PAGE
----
I recently published a post on traditional versus self-publishing, and the discussion that followed was truly enlightening. I was excited to see how many of you are also working on books and making decisions about modes of publishing. I also learned of a third option for today’s writer: hybrid publishing. Because I don’t know much about it, I asked Louise Caiola to write a guest post on the subject. She graciously agreed.
Hybrid publishing for today’s writer
Writers are a unique breed. We are part hopeless idealists, part hard-nosed word warriors. We pour our hearts and souls into each line we create. I can proudly attest to having courted the creative muse for the greater portion of my life. I have composed novels, short story compilations, articles, blogs, business documents, fundraising speeches and just about everything in between.
As a professional freelance editor, ghostwriter and acquisitions agent with ASJ Publishing, I have experienced this lifestyle from both sides of the fence, so to speak. I have sat before a group of heralded literary agents at a writer’s conference with my belly knotted, pitching my novel with false bravado. Conversely, I have also been positioned opposite that nervous author, entertaining a concerted plea for representation.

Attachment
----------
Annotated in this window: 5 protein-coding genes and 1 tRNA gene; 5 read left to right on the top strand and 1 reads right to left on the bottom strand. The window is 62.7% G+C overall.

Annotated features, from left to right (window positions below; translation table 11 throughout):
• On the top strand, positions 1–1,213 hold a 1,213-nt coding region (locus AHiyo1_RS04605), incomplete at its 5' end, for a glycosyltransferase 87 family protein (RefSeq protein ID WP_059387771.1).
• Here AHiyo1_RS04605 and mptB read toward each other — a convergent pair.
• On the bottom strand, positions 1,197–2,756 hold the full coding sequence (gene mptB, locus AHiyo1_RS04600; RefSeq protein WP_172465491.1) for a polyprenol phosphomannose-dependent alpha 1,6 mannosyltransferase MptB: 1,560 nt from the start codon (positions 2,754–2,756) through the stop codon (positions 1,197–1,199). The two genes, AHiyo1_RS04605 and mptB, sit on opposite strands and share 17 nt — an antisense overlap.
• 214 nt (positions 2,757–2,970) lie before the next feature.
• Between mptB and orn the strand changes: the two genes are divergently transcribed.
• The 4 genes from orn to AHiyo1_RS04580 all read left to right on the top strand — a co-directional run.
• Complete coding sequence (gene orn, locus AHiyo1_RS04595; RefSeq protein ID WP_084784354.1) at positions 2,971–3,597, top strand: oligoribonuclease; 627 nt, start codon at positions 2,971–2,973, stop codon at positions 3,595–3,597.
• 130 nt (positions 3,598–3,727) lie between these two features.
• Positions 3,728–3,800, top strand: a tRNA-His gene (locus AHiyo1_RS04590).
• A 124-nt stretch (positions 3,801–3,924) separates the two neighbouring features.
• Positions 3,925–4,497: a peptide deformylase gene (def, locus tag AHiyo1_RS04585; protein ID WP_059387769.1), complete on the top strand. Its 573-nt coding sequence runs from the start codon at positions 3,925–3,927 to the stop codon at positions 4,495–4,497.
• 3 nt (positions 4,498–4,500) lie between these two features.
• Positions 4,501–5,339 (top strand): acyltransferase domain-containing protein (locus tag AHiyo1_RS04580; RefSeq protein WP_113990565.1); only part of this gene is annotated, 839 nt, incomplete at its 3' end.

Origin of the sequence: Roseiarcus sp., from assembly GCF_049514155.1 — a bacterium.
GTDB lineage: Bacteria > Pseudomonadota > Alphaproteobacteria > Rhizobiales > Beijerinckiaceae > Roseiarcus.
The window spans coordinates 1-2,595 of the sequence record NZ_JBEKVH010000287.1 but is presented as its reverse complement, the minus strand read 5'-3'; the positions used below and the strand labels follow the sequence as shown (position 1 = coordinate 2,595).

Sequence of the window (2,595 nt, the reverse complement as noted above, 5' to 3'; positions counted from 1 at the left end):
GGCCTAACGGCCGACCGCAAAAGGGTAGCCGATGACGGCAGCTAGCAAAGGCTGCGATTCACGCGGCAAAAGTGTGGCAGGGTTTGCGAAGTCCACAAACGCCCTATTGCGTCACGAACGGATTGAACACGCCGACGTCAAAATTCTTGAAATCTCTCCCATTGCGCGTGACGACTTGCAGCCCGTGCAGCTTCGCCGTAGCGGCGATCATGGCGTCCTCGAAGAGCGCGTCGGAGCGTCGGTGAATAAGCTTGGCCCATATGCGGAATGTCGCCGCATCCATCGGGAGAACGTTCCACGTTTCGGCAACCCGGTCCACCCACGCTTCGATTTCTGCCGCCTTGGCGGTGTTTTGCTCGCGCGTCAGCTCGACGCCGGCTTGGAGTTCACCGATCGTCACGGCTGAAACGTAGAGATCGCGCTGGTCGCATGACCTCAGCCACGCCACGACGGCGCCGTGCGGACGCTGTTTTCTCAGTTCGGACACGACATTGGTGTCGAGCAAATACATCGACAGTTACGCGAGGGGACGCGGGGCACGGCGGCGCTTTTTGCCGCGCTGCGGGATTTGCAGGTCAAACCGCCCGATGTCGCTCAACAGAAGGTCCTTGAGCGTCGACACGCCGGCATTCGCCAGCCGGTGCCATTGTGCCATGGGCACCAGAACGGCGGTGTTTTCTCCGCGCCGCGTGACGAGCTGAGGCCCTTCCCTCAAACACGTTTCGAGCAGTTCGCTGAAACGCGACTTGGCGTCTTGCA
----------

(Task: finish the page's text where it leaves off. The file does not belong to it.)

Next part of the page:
It is from this dual vantage point that I have accumulated the industry knowledge I hope to share with you today. I thank Christie for inviting me to discuss a topic that has recently become very relevant to me, and that may also be worth considering for you as well: Hybrid Publishing.
I often say that the creation of a book or novel is where the magic happens. This is the romance period when a writer discovers a voice that simply must be heard. In that this voice comes from within is something even more exciting. This isn’t to say that writing a book is all fun and frolic. I’m sure we artistic type can agree that there’s a world of frustration involved as well. Since, once we have conquered the empty page, we must now determine how to go about ushering our treasured project out into the giant publishing universe.